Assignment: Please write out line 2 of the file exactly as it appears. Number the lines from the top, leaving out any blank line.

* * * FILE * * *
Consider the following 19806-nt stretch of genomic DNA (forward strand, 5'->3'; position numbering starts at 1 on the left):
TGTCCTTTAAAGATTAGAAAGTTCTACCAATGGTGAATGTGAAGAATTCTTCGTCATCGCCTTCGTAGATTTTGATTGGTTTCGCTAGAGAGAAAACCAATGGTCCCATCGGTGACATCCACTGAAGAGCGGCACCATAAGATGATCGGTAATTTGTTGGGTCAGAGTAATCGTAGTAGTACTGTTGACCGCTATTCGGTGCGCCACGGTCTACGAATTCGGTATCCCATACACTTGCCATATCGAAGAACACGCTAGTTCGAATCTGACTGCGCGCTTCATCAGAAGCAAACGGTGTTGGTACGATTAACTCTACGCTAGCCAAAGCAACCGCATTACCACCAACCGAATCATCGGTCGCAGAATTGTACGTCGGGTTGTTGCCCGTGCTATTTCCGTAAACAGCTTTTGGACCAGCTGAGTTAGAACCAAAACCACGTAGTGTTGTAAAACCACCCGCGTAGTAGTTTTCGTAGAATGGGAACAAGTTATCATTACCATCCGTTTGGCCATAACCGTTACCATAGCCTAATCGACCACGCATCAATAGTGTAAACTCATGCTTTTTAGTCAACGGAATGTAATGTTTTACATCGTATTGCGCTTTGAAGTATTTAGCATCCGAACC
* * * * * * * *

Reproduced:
TGTCCTTTAAAGATTAGAAAGTTCTACCAATGGTGAATGTGAAGAATTCTTCGTCATCGCCTTCGTAGATTTTGATTGGTTTCGCTAGAGAGAAAACCAATGGTCCCATCGGTGACATCCACTGAAGAGCGGCACCATAAGATGATCGGTAATTTGTTGGGTCAGAGTAATCGTAGTAGTACTGTTGACCGCTATTCGGTGCGCCACGGTCTACGAATTCGGTATCCCATACACTTGCCATATCGAAGAACACGCTAGTTCGAATCTGACTGCGCGCTTCATCAGAAGCAAACGGTGTTGGTACGATTAACTCTACGCTAGCCAAAGCAACCGCATTACCACCAACCGAATCATCGGTCGCAGAATTGTACGTCGGGTTGTTGCCCGTGCTATTTCCGTAAACAGCTTTTGGACCAGCTGAGTTAGAACCAAAACCACGTAGTGTTGTAAAACCACCCGCGTAGTAGTTTTCGTAGAATGGGAACAAGTTATCATTACCATCCGTTTGGCCATAACCGTTACCATAGCCTAATCGACCACGCATCAATAGTGTAAACTCATGCTTTTTAGTCAACGGAATGTAATGTTTTACATCGTATTGCGCTTTGAAGTATTTAGCATCCGAACC